But while Italy's Romanies remained socially marginal and relatively deprived, Tito and Communism had given those in Yugoslavia the opportunity to improve their lives. "It was Communism that gave my parents the chance to go to school," says Pavlovic. "Education in Tito's Yugoslavia was free and compulsory, and after school they got jobs: my father in a warehouse, my mother in a factory." Dijana was the family's first university graduate. Today, Romanies in Serbia have TV and radio news programmes and newspapers in their own language, and are represented by Romany politicians.
In Romania, too, most of the community led settled lives for centuries, though their conditions of life were much worse than in Yugoslavia: Romania's gypsies were slaves until the mid-19th century; most are still very poor, and they still suffer from the prejudices of the majority community. This, as well as the arrival of mass unemployment, explains why many chose to go west.
Reaching Italy, they found the affluent land they had heard about – but became victims of their new country's prejudices. Eighty-four per cent of Italians still believe gypsies to be nomads, and it was as such that they were treated. "Very few of the Romanies who arrived from Bosnia and Kosovo, fleeing the war, were recognised as refugees," says Pavlovic. "You weren't entitled to the status of refugee, precisely because you were a gypsy. And that's the crux of the problem."
Because the Italian authorities decided that nomadism was their natural condition, they made no steps to settle the new migrants in houses like other refugees, but instead created camps for them. The press still calls these campi nomadi, nomad camps. It was a way to sidestep the challenge of integrating the Roma into local communities.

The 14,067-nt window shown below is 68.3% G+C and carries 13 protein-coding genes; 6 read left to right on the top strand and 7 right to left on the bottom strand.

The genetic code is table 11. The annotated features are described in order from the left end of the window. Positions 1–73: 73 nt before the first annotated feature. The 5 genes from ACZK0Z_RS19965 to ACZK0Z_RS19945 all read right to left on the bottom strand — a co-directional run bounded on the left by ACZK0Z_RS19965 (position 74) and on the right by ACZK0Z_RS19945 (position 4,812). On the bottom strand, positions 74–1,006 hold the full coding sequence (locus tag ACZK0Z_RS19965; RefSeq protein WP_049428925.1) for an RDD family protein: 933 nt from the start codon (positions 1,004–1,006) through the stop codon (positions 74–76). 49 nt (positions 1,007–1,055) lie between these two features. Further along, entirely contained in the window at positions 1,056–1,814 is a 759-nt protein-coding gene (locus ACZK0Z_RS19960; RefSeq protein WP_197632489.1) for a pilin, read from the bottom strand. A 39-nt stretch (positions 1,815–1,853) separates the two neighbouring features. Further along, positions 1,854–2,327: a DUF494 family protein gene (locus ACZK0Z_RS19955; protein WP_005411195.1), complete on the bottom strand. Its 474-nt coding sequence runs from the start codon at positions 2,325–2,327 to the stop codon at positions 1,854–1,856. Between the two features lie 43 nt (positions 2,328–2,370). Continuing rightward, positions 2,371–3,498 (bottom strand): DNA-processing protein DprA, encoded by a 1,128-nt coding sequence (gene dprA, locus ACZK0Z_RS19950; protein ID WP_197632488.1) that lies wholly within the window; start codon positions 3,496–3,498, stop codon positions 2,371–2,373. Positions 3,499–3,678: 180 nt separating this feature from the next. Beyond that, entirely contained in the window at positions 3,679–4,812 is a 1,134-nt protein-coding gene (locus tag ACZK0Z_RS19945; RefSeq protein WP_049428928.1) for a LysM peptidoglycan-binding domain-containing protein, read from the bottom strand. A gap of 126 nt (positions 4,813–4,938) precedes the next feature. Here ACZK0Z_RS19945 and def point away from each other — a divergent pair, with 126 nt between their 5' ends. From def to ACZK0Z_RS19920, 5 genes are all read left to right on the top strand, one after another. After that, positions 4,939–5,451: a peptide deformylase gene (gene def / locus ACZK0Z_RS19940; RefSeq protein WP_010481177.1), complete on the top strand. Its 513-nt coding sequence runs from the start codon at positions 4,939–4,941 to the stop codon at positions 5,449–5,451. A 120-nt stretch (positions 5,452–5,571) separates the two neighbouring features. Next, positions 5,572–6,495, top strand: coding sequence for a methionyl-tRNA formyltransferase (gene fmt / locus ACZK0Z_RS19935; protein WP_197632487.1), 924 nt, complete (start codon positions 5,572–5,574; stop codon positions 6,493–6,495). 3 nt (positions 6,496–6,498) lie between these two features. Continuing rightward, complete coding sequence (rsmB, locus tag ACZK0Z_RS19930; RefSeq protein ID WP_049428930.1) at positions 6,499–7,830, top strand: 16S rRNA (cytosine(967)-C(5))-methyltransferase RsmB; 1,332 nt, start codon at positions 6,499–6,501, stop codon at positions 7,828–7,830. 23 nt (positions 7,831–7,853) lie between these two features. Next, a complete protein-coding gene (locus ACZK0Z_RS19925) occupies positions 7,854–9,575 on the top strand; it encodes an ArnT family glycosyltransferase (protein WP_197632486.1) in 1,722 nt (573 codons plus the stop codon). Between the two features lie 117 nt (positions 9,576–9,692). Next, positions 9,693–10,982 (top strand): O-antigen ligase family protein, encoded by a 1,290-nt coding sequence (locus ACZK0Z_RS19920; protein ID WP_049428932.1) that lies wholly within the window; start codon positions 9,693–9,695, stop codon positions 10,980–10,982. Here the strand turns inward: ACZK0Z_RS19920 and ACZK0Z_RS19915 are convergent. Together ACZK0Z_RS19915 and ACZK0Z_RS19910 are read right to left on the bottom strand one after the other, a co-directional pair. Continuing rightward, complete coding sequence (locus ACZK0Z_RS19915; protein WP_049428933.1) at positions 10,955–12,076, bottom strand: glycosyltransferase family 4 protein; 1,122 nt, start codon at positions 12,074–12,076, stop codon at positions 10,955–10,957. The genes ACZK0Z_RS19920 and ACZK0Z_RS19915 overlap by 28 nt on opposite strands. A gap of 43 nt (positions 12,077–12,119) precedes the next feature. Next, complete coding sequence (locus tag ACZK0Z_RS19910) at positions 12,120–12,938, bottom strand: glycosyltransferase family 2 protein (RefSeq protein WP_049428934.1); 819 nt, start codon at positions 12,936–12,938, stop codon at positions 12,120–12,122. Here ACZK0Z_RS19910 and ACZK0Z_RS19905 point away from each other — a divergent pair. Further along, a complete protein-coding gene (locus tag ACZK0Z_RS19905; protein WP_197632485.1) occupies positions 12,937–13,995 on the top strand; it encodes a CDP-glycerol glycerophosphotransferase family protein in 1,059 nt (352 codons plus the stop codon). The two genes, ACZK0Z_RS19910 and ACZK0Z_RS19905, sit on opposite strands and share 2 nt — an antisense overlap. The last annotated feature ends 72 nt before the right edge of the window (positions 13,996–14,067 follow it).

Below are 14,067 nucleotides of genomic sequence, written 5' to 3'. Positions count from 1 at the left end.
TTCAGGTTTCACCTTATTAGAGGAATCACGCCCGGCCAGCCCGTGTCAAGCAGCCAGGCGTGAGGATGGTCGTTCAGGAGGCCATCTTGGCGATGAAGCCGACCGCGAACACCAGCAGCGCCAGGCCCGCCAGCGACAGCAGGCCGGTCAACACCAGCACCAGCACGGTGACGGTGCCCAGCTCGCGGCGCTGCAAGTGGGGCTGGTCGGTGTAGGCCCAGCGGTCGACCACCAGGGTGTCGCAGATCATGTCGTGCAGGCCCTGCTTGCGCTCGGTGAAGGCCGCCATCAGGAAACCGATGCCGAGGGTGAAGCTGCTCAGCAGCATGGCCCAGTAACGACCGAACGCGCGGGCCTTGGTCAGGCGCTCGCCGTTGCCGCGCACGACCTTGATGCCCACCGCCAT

The result was ghettoes. And they did what ghettoes always do: they prevented their inmates from developing in step with the rest of society, gave the majority a distinctive, defenceless scapegoat for their problems, and became the focus of tensions that flared up fiercely in times of economic trouble – like now.
At first glance, the gypsy camp in Milan's Via Idro looks nothing like a ghetto. There is abundant greenery, the caravans and campers and small wooden houses are interspersed with grass and shrubs, and small dogs and chickens and children run about unimpeded. But this is land nobody else would deign to live on. Penned in by the River Lambro on one side, a canal on the other, and the city's ring road on the third, it is fetid and plagued by flies and mosquitoes. Many of the 110 residents have been here for more than 20 years.
They have by now achieved a sort of normality. The numerous children go to school. The parents work at casual labouring jobs. In a corner of the camp, the oldest residents keep the flame of gypsy tradition going with a stable of horses that they rear to sell. Unwholesome and isolated as it is, Via Idro has an atmosphere of relative calm and stability, and many of its residents, most of them Italian citizens of long standing, seemed fairly cheerful about their lot. But that is about to change – due to what happened in Rome in November 2007.
The Italian capital was dramatically unprepared for the influx of new migrants from Romania after1 January 2007. Informal camps sprang up around the city, including many along the banks of the Tiber, to the consternation of locals. The subway trains swarmed with beggars and accordionists, windscreen cleaners popped up at every intersection. Small, dark-skinned strangers gathered by communal rubbish bins outside apartment blocks, expertly gutting them for anything of value. The city government looked on and did next to nothing.
As elections approached towards the end of that year, a mood of hysterical anger towards the new arrivals took hold. Then, in November, the wife of a naval captain was mugged and murdered in a dark lane on the city outskirts. The murder, it was alleged, was committed by a Romany who lived in a nearby camp.